*A side note of genre interest: It’s absolutely fascinating to me that Invisible Cities was nominated for the 1976 Nebula Award. Books such as Connie Willis’ The Doomsday Book, David Brin’s Startide Rising, Ann Leckie’s Ancillary Justice, Robert J. Sawyer’s The Terminal Experiment—i.e. mediocre fiction, at best—having won the award since, it goes to show how far literary awareness among science fiction authors has regressed, since. I mean, why haven’t other such literary novels using elements of the futuristic or fantastic been nominated since? I know the answer (the main of sf&f has dumbed itself down from the intellectual high point of the New Wave), but I still think the question has value, perhaps even inspiration?   To even consider Invisible Cities alongside 2016’s Nebula nominees is laughable…


  1. Thanks

    This is a very interesting discussion about Calvino's Invisible Cities. I also appreciated the link to the works of Escher, as someone who really enjoys the works of both men to have them linked this way is a real gift. Now when rereading Invisible Cities I know I will often see them in terms of Escher's cityscapes, endless stairways, doors within doors etc. and enjoy the text even more.

    All the best

    1. Escher was the first thing that poppedin to my mind reading Invisble Cities. While the later chapters focus less on architecture, indeed, the stairways and doors and all the other things closer to the beginning set an Escher mood.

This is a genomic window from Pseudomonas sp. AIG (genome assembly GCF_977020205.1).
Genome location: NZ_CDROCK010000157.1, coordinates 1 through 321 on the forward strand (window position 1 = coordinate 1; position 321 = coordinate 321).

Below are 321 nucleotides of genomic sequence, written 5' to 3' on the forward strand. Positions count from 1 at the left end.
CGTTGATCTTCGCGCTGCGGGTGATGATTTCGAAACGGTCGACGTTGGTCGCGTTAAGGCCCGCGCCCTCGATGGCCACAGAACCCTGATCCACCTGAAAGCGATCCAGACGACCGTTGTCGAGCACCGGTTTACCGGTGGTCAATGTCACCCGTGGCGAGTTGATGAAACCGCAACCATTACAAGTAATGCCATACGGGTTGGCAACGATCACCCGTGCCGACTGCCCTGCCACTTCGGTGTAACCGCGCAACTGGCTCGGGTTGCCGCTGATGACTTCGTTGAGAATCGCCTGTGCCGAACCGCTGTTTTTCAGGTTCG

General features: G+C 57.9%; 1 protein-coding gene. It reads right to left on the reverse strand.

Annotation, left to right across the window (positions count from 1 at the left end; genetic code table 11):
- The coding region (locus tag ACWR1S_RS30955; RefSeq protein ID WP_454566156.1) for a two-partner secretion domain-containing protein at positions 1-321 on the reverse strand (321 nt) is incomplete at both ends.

Glad you liked the review.

  2. The Nebulas certainly used to be interested in literary novels with speculative elements. Besides Invisible Cities, there was Doctorow's Ragtime, nominated the same year, and before that there was a nomination for Pynchon's Gravity's Rainbow, which gets a fair amount of attention as a past nominee (e.g. Jonathan Lethem's essay). I also find the nomination for Nova Express in the very first year to be pretty interesting, as nothing nominated--let alone winning--in the past two or three decades seems close to it in ambition, even if there are occasionally excellent nominees. All of those novels can be found on various critics' "best novels" lists, rather than just best SF, and none of the authors were generally regarded as SF ones (which is the only reason I left out Slaughterhouse-Five).

    Besides a post-New Wave dumbing down, I would also consider the possibility of logrolling. SF authors aren't a huge group and it's easy enough to see some cliquish tendencies (e.g. you linked to something by Sawyer on Atwood not long ago).

    1. Logrolling, I like it. The majority of awards can be broken into either popular vote or juried. The Nebula is the only one that falls somewhere in the middle. The group of writers which comprise the SFWA and who vote on the Nebula are exclusive, and therefore technically a jury, but so large in number that the outcome is, in effect, a popular vote. So yeah, I can easily imagine a Sawyer-like figure in the SFWA trying to swing votes in favor of certain books that meet certain singular criteria - logrolling... :) And thank you for reminding me of the Lethem essay. It's been a while since I read it - and I remember reading it with a smile on my face.